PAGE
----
2

following sketch will run totally fine and as expected :

#include <Wire.h>

#include "SparkFun_External_EEPROM.h"
ExternalEEPROM ExtEEPROM;
char username[33] = "";
char password[65] = "";

void setup()
{
  Serial.begin(115200);
  delay(1000);
  Wire.begin();
  #define EEPROM_ADDRESS 0b1011000 // 0x58
  ExtEEPROM.setMemorySize(256000/8); // 256kbit = 32kbyte
  ExtEEPROM.setPageSize(64); // 64 byte page size.
  ExtEEPROM.enablePollForWriteComplete();
  ExtEEPROM.setPageWriteTime(10); // max. ms for AT24C128
  if (ExtEEPROM.begin(EEPROM_ADDRESS, Wire) == false) 
  {
    Serial.println("No memory detected. Freezing.");
    while (1);
  }
  Serial.println("Memory detected!");

  String uuu = "myusername";
  String ppp = "mypassword";

  uuu.toCharArray(username, sizeof(username) - 1);
  ppp.toCharArray(password, sizeof(password) - 1);
  Serial.print("password=");Serial.println(password);
  ExtEEPROM.put(0, username);
  //delay(100);
  ExtEEPROM.put(0 + sizeof(username), "greatnewpassword");
}
  
void loop() {
  char xxx[33] = "";
  ExtEEPROM.get(0, xxx);
  Serial.print("xxx=");Serial.println(xxx); // prints the username

  char yyy[33] = "";
  ExtEEPROM.get(0 + sizeof(username), yyy);
  Serial.print("yyy=");Serial.println(yyy); // prints the password
  delay(1000);
}

However, if I replace ExtEEPROM.put(0 + sizeof(username), "greatnewpassword"); to ExtEEPROM.put(0 + sizeof(username), password);, then yyy prints empty in the serial monitor. Why?

5
  • 2
    Try doing a serial print of password to see if the toCharArray call did what it was supposed to do.
    – Nick Gammon
    Mar 2 at 4:53
  • 2
    OT: Don't write any_boolean == false, use !any_boolean. If you think think, you should make sure that anyone understands, then I'd recommend (any_boolean == false) == true. :-D Mar 2 at 7:02
  • 1
    OT: sizeof is an operator, not a function, so use sizeof variable. However, its operand can be a type, and then it needs parentheses for syntactIcal reasons. This leads to this ubiquitous bad habit to write it as a function. Mar 2 at 7:09
  • 1
    Are you sure you are putting the actual array password, rather than a pointer produced by its decay (like char *foo = password; ExtEEPROM.put(..., foo);)? Mar 2 at 9:11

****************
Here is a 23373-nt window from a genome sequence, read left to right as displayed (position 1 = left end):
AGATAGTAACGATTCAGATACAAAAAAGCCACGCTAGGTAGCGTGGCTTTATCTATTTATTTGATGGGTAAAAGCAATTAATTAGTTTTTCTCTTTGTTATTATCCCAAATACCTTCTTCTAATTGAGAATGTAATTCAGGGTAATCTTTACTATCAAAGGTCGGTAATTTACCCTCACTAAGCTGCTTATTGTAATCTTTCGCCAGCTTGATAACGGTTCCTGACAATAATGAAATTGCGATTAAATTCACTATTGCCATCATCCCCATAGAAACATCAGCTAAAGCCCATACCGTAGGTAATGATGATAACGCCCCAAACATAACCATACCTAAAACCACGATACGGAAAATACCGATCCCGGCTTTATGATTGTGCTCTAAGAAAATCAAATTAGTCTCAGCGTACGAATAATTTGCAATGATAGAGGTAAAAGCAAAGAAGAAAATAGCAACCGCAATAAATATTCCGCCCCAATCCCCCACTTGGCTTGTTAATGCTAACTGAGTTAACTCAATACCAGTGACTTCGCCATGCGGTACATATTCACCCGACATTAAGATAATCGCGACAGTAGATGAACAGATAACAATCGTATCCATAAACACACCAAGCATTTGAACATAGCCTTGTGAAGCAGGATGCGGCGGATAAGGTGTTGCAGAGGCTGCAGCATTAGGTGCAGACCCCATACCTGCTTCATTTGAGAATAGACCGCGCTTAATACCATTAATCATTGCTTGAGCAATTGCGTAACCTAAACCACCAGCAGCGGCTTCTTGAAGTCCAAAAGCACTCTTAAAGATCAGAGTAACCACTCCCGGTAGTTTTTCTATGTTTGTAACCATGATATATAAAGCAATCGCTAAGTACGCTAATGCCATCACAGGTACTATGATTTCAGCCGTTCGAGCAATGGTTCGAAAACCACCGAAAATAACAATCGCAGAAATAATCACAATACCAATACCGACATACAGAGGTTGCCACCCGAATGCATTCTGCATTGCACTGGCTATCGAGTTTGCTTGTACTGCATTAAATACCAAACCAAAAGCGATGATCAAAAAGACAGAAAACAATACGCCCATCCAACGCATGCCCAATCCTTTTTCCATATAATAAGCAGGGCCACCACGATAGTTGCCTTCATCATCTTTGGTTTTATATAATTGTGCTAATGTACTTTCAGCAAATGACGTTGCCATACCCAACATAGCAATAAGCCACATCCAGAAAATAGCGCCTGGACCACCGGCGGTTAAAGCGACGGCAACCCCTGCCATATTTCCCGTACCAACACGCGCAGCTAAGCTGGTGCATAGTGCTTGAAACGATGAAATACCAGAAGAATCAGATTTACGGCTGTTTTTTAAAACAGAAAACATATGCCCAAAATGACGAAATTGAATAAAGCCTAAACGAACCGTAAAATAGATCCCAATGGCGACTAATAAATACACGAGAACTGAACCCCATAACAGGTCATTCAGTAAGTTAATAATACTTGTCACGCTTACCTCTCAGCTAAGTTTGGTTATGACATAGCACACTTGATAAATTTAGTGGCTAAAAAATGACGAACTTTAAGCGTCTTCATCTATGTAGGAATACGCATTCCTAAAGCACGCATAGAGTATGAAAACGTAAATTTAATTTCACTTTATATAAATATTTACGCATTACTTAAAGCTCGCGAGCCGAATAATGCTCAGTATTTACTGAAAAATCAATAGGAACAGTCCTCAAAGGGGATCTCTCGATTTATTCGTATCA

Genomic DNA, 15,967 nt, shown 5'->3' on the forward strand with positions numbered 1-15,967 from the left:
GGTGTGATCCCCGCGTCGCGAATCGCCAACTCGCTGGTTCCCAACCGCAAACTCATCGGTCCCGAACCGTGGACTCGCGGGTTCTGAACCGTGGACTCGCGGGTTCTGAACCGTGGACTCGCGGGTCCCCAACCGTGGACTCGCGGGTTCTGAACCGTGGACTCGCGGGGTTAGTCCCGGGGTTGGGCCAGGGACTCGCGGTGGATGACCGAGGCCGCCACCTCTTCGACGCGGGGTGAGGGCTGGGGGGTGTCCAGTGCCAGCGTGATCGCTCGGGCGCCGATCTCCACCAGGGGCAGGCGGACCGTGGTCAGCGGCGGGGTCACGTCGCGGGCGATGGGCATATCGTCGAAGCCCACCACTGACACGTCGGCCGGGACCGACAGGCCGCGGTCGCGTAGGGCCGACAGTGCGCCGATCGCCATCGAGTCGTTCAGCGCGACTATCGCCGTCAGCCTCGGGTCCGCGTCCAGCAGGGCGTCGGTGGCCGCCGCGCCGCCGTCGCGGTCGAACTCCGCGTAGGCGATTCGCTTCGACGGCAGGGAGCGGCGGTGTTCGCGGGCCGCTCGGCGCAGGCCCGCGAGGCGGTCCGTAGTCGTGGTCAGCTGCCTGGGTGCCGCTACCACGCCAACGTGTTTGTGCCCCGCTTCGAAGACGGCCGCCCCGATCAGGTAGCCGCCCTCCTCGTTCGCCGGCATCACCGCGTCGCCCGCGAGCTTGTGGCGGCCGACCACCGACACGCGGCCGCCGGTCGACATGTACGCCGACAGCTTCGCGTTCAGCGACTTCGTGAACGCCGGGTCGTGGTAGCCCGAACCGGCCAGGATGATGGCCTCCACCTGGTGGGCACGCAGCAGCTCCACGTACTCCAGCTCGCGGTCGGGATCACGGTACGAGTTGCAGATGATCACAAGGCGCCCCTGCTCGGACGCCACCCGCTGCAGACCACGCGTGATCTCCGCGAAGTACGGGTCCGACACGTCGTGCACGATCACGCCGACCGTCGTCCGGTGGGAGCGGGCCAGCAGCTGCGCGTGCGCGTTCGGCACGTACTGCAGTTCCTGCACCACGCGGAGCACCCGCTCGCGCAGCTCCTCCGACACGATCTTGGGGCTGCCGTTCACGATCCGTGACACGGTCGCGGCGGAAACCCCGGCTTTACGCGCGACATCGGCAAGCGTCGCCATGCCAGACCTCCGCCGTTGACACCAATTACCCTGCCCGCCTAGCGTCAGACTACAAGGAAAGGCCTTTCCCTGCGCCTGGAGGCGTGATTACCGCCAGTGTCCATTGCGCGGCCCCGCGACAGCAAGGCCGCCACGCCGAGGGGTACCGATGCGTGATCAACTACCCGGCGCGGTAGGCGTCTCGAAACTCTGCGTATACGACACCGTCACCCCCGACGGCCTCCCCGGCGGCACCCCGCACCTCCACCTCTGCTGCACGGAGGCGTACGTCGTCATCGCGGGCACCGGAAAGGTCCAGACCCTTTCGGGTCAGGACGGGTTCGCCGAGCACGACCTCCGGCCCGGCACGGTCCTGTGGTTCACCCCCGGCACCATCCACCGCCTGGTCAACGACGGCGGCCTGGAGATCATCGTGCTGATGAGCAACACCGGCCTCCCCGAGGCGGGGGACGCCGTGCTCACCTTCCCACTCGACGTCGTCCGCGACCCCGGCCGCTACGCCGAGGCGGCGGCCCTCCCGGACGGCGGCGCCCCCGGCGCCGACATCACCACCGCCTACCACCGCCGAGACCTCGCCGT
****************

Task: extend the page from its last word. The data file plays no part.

• 256kbit is not 256000 bits. It's 256 * 1024 bits, or 262144.
    – Majenko
    Mar 2 at 10:11

3 Answers 3

2

As Majenko already mentions:

.get() and .put() should only be used for atomic, self-contained, types like int or float, not pointers like char *.

Not sure what atomic means here, but you may .put and .get any data type, especially a struct.

struct EPROMData {
  char username[33];
  char password[65];
}; 
EPROMData data {"myusername","mypassword"};

void setup() {
   ...
   ExtEEPROM.put(0,data);
}
void loop() {
   EPROMData d;
   ExtEEPROM.get(0,d);
   Serial.print("user="); Serial.println(d.username); 
   ...
}

Sure, if the data type is a pointer or a String object (containing a pointer only), you won't be happy with .put / .get

1
  • 1
    By atomic I mean "it is a thing complete in itself". A struct is complete. An int is complete. A char * is not complete since it doesn't contain the data, it is only a pointer to it. So it's not "atomic". Same goes for a String object, since the object doesn't contain the string data, only a pointer to allocated memory that contains the string data.
    – Majenko
    Mar 3 at 0:08
1

.get and .put are being passed a char pointer, not the contents of a char array. Thus you're not writing the content of the string but the address in memory where it's being stored.

With a string literal that is fixed and never changes, so what you write and what you read are fine. With a variable though the address could be anything, and storing the address of some RAM where a string is stored is pointless.

.get() and .put() should only be used for atomic, self-contained, types like int or float, not pointers like char *.

Instead you need to be using the .read(address, buffer, size) and .write(address, buffer, size) functions to read and write the contents of your char arrays.

1
  • In the OP's code, get() and put() are being passed actual arrays, not pointers. As the arrays are being passed by reference, they do not decay to pointers. Mar 3 at 8:27
1

problem seems to be the lib I am using. I think it can not handle data overlapping page size.

if I replace from this

char username[33] = "";
char password[65] = "";

to this:

char username[16] = "";
char password[16] = "";

everything works fine as it saves and reads from the EEPROM via I2C.

1

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